Greece's foreign investment revival

March 2017

Everyone is aware of Greece's recent economic woes: the bailouts and extraordinary budget deficits dominated the headlines. However, Greece has made progress in correcting the imbalances that led to the crisis in the first place. Suddenly Greece is looking far more attractive to foreign investors.

  • Between 2009 and 2017 Greece improved its structural budget balance by 17% - more than twice that of any other nation in the EU-IMF bailout programme.
  • The cost competitiveness of the Greek labour force is back in sync with its trading partners.
  • The external deficit has gone, GDP has risen by 15 percentage points between 2008 and 2015.
  • The Greek banks have restructured and refinanced and are now far more robust.
  • Structural reform of labour and product markets, as well as the public sector has taken place.

All these improvements will contribute over time to a Greek economy with much improved growth potential. In fact, during 2016 the economy returned to positive growth showing an increase of 0.1%. Forecast growth for 2017 is 2.5%.

Foreign direct investment

Foreign direct investment (FDI) is heavily weighted towards EU member states. Germany is the largest investor by a long way, followed by France and the UK. German FDI, at 12.4 billion in the period from 2005 to 2015, exceeds that of France and the UK combined. This was largely due to Deutsche Telecom's investment in OTE, Greece's largest telecoms provider.

Foreign direct investment in recent years has focused mostly on the tertiary sector (commercial services), attracting 74% of all foreign investment. The secondary sector (manufacturing and industrial) follows some way behind with 24% of foreign investment.

This heavy leaning towards the service economy was largely due to the developing Greek financial system, a more open telecoms market, and stimulated trading. Latterly, Greece has seen increased investment in real estate and other business activities. Looking ahead, there is considerable scope for a resurgence in foreign investment activity in the tourism sector.

Investment in the secondary sector occurred mainly in manufacturing, such as chemicals, food and beverages, and machinery. The potential for further investment in this sector is great.

Incentives for foreign investors

To achieve further economic development by attracting FDI, Greece introduced a new incentives law in 2016. The main aim was to support existing businesses, create new businesses, and support the less developed areas of Greece.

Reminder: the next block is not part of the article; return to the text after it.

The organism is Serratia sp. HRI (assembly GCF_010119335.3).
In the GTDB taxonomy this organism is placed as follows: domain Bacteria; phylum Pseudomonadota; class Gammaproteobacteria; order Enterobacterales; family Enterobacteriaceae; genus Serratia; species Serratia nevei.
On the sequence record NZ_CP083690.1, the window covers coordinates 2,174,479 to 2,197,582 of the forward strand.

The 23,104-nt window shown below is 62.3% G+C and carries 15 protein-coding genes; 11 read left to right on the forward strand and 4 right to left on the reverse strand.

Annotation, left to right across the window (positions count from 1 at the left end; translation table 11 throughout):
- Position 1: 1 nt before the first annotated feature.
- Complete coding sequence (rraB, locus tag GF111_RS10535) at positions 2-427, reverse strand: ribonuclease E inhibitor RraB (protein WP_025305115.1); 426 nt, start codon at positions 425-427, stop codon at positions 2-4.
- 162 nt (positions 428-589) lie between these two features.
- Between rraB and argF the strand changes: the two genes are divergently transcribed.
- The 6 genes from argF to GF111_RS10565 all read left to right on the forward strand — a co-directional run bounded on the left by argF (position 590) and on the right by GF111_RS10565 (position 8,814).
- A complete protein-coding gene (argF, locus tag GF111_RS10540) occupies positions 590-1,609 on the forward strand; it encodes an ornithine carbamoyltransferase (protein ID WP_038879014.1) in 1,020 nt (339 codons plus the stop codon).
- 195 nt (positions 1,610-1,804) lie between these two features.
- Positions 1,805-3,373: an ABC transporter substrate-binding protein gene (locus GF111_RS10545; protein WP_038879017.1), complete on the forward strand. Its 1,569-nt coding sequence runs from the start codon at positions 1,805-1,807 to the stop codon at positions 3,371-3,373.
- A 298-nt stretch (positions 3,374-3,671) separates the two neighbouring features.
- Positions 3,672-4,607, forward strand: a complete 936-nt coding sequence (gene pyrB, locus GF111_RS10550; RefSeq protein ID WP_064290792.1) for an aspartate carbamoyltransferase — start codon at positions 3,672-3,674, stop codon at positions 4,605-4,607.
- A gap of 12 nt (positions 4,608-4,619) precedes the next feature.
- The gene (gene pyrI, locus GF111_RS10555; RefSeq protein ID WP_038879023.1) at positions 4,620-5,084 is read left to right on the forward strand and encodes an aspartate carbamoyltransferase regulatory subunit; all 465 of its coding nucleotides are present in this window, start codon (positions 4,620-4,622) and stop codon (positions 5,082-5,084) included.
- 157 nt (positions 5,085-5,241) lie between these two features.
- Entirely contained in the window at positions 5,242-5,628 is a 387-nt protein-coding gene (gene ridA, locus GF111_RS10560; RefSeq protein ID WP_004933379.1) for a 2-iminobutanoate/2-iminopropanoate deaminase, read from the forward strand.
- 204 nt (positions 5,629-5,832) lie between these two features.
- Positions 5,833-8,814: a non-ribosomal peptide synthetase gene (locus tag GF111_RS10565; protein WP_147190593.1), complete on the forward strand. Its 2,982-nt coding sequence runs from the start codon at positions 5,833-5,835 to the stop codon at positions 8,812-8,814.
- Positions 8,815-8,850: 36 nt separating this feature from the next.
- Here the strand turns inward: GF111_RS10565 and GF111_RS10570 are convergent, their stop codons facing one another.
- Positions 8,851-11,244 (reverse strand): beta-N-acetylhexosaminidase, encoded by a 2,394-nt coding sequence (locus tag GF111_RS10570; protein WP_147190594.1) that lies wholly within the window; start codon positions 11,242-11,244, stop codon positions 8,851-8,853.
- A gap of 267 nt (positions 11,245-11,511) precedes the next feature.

To benefit from the incentives, projects must fall into at least one of these categories:

  • Creating a new business
  • Extending an existing business
  • Diversifying into new product areas
  • Fundamentally changing an existing business
  • Acquiring the assets of a closed business (provided there is no connection between buyer and seller).

Satisfy one or more of these conditions and a business can benefit from these incentives:

  • Exemption from tax on Greek profits
  • Government grants for eligible costs and expenses
  • Leasing subsidies to ease the purchase of new equipment
  • Subsidies for the costs of new employment.

Law and taxation

While Greek companies pay tax on their worldwide incomes, foreign companies only pay tax on the profits they earn in Greece. Greek corporation tax currently stands at 29% while there is a 15% withholding tax on dividends.

Greek law 2190/1920 is the single most important piece of corporate legislation. Modifications in 2016 to enable the law to cope with modern business trends and globalisation have reduced the time and costs to form new companies.

In 2014 Greece introduced new Greek Accounting Standards that are closer to the International Financial Reporting Standards (IFRS).

Greek free-trade zones

Greece has three free-trade zones in the ports of Piraeus, Thessaloniki, and Heraklion. Foreign goods coming into these zones are free from custom duties and taxes provided they are subsequently re-exported.

Getting the right advice

If you are considering doing business in Greece it is essential you seek professional and expert advice. This is particularly true in the areas of financial statements and auditing, corporate taxation, and transfer pricing.

Specialist advice is also important if you are looking to take advantage of the business incentives available under the new investment law.

The Russell Bedford website employs cookies to improve your user experience. We have updated our cookie policy to reflect changes in the law on cookies and tracking technologies used on websites. If you continue on this website, you will be providing your consent to our use of cookies.

Find out more
I accept